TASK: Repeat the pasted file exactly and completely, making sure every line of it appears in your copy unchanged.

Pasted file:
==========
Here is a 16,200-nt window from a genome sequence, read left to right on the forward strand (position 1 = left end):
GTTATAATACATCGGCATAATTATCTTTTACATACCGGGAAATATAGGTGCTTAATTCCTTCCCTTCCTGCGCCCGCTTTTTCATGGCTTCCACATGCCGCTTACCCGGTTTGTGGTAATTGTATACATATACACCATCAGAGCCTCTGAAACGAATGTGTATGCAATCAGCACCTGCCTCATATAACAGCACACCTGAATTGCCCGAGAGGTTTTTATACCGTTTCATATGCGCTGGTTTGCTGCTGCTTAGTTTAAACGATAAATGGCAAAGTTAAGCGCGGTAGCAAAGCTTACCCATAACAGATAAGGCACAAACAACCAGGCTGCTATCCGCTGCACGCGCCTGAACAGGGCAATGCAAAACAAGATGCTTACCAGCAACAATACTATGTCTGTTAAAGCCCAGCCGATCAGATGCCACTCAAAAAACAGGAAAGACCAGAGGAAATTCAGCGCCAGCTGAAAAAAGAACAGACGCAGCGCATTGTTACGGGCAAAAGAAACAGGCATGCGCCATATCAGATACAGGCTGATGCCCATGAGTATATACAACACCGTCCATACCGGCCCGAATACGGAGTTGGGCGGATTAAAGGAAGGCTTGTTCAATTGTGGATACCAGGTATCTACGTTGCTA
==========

Here is a 16,200-nt window from a genome sequence, read left to right on the forward strand (position 1 = left end):
GTTATAATACATCGGCATAATTATCTTTTACATACCGGGAAATATAGGTGCTTAATTCCTTCCCTTCCTGCGCCCGCTTTTTCATGGCTTCCACATGCCGCTTACCCGGTTTGTGGTAATTGTATACATATACACCATCAGAGCCTCTGAAACGAATGTGTATGCAATCAGCACCTGCCTCATATAACAGCACACCTGAATTGCCCGAGAGGTTTTTATACCGTTTCATATGCGCTGGTTTGCTGCTGCTTAGTTTAAACGATAAATGGCAAAGTTAAGCGCGGTAGCAAAGCTTACCCATAACAGATAAGGCACAAACAACCAGGCTGCTATCCGCTGCACGCGCCTGAACAGGGCAATGCAAAACAAGATGCTTACCAGCAACAATACTATGTCTGTTAAAGCCCAGCCGATCAGATGCCACTCAAAAAACAGGAAAGACCAGAGGAAATTCAGCGCCAGCTGAAAAAAGAACAGACGCAGCGCATTGTTACGGGCAAAAGAAACAGGCATGCGCCATATCAGATACAGGCTGATGCCCATGAGTATATACAACACCGTCCATACCGGCCCGAATACGGAGTTGGGCGGATTAAAGGAAGGCTTGTTCAATTGTGGATACCAGGTATCTACGTTGCTA